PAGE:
Around Rs 22,000 crore to enter social sector as India Inc steps up CSR plans

MUMBAI: Surgeon-social entrepreneur Devi Shetty of Narayana Health is agonising over an issue of the nonmedical kind these days. The electricity bill of his expanding hospital complex in Bangalore has spiralled to Rs 1.2 crore a month, straining his financials. Shetty is now reaching out to corporates to help him tide over this energy emergency through deploying of energy-efficiency interventions and their corporate social responsibility (CSR) monies 

Around Rs 22,000 crore is expected to gush into the social sector from the next financial year onwards as Indian companies ramp up CSR spends in keeping with provisions under the Companies Act, 2013. It stipulates certain companies — with a net worth of Rs 500 crore or a turnover ofRs 1,000 crore or a net profit of Rs 5 crore — to spend at least 2% of their average net profits made over three preceding years on CSR programmes.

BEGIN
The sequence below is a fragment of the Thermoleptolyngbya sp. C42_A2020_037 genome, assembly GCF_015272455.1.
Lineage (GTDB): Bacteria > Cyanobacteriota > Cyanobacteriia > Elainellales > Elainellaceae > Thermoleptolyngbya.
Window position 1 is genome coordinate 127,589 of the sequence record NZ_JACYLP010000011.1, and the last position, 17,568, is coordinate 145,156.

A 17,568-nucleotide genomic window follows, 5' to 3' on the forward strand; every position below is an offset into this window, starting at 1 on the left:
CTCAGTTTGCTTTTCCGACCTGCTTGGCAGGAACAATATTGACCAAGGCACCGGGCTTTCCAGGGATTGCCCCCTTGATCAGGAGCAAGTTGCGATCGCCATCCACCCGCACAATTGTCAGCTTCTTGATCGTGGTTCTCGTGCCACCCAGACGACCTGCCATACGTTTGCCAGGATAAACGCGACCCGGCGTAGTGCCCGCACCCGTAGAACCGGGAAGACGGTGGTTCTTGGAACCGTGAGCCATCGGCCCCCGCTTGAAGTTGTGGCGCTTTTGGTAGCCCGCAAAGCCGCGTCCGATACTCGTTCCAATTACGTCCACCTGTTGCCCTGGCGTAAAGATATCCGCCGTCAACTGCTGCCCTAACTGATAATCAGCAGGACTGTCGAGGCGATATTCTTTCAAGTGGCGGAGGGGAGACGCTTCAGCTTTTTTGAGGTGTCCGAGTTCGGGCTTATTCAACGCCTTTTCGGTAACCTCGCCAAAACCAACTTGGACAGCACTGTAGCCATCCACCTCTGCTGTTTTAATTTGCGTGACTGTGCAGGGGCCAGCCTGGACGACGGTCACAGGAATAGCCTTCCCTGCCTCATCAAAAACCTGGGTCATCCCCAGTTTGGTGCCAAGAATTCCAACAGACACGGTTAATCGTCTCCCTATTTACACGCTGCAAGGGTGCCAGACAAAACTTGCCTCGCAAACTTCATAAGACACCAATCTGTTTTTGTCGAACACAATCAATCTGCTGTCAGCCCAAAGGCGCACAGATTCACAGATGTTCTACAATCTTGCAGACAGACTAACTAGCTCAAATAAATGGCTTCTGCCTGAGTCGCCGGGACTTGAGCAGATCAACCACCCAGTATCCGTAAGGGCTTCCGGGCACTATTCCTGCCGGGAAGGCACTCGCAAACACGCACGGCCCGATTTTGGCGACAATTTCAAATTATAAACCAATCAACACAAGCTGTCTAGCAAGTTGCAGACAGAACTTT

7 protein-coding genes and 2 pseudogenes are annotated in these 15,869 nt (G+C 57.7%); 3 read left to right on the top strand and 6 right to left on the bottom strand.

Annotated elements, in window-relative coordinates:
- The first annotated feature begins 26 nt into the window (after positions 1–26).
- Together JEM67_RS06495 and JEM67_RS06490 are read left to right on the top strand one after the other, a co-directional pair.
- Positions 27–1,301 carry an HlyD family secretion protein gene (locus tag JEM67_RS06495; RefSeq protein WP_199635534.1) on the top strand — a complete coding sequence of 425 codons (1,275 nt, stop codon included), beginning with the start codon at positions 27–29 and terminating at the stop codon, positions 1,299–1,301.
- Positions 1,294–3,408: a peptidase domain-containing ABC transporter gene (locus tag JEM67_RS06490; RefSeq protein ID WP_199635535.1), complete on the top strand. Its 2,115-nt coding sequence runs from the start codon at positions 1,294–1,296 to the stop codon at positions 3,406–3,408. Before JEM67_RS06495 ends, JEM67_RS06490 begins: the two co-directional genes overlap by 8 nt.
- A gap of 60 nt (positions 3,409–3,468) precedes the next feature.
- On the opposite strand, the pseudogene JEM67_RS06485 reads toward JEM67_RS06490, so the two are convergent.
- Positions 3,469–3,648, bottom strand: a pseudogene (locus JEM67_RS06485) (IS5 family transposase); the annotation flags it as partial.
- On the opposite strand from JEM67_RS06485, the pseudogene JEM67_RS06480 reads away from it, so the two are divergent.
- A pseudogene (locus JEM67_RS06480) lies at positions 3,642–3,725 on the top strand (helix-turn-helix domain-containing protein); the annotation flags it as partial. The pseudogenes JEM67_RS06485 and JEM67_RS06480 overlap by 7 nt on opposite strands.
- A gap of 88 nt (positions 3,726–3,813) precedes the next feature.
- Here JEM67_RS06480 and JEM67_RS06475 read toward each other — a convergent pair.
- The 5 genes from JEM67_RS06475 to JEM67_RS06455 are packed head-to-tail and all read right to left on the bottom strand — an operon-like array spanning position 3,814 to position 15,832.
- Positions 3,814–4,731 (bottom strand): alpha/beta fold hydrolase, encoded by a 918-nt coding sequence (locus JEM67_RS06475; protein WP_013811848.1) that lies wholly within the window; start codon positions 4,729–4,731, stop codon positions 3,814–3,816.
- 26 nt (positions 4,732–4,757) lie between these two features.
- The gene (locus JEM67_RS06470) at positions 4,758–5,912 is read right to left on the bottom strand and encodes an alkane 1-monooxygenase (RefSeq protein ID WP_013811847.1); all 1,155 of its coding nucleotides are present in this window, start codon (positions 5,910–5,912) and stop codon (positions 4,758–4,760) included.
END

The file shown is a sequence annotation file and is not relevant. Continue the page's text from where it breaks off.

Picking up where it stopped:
At a conference last week in Mumbai to link up companies with social sector players, Shetty told an eclectic gathering of corporate decisionmakers, foundation heads, and NGOs that the idea of "disassociating healthcare from affluence" could indeed come true, given the new circumstances. "We need 2 million heart surgeries a year," he said, urging companies to devise partnerships or seek out patients from under-privileged sections directly.

Companies had sunk into complacence as the Companies Bill traversed through the laborious legislative process through the year. Now, with April 2014 looming large, many are staring at the woeful inadequacy of the CSR initiatives they had been flaunting over the years.

After an initial phase of indifference and, later, even sly attempts by a few at gaming the rules — fitting in what they are doing currently as CSR or looking for loopholes to avoid doing what they ought to be doing — companies are now preparing for a new era or a new genre of CSR interventions. 

On sensing the corporate hurt at 'being told what to do', the government too has been changing its stance: from citing Section 134 — which talks of fines and imprisonment — to a more liberal view of defining what constitutes CSR, and implementation methodologies.